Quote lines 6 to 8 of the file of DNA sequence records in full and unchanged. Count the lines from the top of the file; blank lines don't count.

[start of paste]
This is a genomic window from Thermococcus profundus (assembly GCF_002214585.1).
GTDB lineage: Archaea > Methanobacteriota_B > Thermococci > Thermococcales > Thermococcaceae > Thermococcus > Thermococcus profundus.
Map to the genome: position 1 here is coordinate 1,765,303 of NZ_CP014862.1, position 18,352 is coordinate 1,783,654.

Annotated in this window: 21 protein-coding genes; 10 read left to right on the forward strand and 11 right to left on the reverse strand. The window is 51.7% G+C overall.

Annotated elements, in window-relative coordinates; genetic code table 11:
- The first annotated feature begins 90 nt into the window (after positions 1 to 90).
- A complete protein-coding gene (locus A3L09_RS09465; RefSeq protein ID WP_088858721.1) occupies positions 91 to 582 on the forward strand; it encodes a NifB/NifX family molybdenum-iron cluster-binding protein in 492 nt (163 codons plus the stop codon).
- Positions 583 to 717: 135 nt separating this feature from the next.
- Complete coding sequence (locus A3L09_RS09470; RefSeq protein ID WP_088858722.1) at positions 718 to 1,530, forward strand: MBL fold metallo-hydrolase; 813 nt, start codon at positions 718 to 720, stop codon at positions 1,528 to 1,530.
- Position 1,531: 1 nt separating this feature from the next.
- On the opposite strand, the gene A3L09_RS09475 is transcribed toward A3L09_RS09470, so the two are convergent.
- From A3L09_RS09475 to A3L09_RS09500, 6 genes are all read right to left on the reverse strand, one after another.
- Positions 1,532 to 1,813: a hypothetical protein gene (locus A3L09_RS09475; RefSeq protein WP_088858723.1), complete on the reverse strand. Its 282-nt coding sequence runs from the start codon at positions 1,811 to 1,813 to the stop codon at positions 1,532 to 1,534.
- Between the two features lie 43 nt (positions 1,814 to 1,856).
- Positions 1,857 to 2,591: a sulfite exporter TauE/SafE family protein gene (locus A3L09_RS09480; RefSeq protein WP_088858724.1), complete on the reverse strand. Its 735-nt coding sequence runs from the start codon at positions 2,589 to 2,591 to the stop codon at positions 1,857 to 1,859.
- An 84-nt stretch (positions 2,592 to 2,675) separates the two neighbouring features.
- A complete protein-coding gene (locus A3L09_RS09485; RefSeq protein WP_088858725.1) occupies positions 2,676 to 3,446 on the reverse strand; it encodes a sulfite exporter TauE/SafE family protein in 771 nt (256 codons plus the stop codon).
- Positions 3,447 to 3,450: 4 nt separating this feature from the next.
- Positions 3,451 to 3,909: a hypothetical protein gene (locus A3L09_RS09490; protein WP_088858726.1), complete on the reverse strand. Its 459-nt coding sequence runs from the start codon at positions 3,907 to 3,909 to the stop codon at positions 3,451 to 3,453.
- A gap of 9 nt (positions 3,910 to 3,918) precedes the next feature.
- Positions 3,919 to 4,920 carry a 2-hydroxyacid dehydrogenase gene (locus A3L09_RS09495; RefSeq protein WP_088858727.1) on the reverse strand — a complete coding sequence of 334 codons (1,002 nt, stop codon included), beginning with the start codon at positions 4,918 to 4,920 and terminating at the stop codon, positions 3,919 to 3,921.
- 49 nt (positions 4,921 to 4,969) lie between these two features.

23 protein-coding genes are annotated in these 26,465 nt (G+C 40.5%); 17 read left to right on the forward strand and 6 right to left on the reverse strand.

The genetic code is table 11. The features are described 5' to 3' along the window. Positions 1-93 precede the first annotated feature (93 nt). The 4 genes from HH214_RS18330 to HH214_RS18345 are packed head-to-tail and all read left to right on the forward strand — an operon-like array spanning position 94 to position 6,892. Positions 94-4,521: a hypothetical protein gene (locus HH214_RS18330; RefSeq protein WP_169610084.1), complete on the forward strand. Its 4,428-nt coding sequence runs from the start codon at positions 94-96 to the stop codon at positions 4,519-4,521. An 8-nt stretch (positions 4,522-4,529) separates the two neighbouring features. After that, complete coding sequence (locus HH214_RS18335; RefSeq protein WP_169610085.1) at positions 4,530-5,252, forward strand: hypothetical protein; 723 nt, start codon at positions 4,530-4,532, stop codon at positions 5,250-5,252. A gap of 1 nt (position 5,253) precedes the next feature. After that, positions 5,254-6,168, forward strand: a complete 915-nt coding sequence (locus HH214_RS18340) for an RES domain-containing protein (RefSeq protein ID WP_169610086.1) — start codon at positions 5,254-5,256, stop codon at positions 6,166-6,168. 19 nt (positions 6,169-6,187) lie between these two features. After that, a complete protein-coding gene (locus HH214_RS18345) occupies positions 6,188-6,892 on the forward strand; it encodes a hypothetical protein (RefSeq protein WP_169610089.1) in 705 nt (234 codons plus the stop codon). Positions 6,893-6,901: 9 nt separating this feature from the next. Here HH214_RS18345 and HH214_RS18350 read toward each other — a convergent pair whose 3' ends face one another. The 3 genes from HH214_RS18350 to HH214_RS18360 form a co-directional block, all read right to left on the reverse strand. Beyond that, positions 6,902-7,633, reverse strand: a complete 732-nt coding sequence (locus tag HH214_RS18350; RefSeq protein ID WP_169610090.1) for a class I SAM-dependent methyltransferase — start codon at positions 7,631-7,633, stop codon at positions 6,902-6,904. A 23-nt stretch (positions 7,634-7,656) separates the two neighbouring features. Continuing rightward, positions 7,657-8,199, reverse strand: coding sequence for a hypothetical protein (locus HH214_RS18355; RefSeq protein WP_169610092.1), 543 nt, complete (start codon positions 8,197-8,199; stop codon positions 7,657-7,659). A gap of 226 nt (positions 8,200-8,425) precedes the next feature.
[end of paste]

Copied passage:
- The first annotated feature begins 90 nt into the window (after positions 1 to 90).
- A complete protein-coding gene (locus A3L09_RS09465; RefSeq protein ID WP_088858721.1) occupies positions 91 to 582 on the forward strand; it encodes a NifB/NifX family molybdenum-iron cluster-binding protein in 492 nt (163 codons plus the stop codon).
- Positions 583 to 717: 135 nt separating this feature from the next.